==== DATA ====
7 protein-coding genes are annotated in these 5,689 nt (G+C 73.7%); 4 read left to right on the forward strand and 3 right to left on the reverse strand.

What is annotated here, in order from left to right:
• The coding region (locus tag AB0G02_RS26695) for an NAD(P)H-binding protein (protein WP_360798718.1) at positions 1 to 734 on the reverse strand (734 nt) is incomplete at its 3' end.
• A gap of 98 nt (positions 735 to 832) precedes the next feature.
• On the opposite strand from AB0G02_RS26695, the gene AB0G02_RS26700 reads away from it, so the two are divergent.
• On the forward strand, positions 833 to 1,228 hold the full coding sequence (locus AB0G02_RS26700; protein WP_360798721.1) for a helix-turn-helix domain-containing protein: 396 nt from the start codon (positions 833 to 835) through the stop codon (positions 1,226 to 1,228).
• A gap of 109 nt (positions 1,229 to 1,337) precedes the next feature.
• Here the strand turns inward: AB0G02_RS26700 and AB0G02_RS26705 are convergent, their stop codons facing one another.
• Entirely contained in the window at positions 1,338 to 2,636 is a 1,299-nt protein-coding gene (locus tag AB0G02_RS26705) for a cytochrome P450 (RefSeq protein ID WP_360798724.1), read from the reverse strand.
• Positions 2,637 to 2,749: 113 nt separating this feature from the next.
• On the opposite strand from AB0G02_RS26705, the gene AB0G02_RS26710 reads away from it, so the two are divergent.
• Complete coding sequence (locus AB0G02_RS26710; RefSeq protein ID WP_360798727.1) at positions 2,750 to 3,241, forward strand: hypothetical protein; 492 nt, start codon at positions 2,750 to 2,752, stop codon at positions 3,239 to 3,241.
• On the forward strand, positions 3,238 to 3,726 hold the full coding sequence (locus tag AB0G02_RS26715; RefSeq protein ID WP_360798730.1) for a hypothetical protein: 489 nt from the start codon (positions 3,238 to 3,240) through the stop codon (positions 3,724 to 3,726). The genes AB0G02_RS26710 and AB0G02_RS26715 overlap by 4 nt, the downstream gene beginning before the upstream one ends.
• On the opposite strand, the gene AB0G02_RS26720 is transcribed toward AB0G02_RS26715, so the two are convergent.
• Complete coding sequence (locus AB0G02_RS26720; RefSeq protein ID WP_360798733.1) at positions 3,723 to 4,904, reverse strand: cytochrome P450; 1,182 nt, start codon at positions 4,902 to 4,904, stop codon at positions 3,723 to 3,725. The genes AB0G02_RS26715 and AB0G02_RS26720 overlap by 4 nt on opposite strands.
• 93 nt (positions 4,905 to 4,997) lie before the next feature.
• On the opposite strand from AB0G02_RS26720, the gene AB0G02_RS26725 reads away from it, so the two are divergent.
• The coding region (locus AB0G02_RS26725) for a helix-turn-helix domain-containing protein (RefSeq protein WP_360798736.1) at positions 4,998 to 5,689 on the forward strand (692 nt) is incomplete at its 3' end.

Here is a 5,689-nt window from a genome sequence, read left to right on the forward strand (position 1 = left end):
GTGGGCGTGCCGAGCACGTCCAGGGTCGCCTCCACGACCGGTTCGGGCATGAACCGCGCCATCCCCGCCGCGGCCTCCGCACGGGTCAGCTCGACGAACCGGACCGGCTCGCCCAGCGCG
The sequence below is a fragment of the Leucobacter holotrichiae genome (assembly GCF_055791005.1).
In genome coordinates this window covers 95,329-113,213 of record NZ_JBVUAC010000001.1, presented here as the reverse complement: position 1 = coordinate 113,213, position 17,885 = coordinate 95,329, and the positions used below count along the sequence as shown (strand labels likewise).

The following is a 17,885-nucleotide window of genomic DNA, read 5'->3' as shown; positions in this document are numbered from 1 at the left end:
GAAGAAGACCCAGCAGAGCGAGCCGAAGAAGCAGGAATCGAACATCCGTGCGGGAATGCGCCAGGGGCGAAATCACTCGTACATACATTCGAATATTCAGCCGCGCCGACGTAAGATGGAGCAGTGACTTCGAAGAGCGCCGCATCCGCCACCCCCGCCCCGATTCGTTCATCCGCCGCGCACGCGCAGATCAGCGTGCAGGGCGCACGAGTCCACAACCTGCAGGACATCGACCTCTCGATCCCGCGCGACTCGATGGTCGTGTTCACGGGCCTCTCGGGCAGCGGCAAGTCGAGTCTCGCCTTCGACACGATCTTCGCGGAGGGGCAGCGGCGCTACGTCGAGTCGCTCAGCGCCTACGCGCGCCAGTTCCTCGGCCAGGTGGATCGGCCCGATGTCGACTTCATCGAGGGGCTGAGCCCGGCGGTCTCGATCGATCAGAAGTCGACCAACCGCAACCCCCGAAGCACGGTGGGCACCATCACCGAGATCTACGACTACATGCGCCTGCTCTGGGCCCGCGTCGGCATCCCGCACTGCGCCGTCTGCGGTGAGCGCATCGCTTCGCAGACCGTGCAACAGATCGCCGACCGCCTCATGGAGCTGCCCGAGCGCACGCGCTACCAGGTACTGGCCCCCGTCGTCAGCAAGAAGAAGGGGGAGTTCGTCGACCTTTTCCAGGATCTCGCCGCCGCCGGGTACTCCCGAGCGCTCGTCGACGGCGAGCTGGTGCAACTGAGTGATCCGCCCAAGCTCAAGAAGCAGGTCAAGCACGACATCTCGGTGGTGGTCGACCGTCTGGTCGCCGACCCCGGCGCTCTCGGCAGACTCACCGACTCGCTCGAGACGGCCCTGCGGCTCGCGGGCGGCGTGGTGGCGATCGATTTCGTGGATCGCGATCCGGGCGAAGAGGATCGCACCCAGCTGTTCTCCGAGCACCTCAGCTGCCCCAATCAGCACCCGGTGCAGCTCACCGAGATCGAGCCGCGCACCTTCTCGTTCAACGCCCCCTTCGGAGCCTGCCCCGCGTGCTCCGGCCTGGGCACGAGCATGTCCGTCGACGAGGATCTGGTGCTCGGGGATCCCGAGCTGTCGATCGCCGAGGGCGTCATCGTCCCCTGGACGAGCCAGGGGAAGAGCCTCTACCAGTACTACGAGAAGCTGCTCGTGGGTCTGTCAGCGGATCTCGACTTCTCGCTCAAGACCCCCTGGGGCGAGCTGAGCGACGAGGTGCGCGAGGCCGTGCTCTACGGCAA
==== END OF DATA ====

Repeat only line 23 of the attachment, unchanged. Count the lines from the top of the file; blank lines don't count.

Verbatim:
The following is a 17,885-nucleotide window of genomic DNA, read 5'->3' as shown; positions in this document are numbered from 1 at the left end: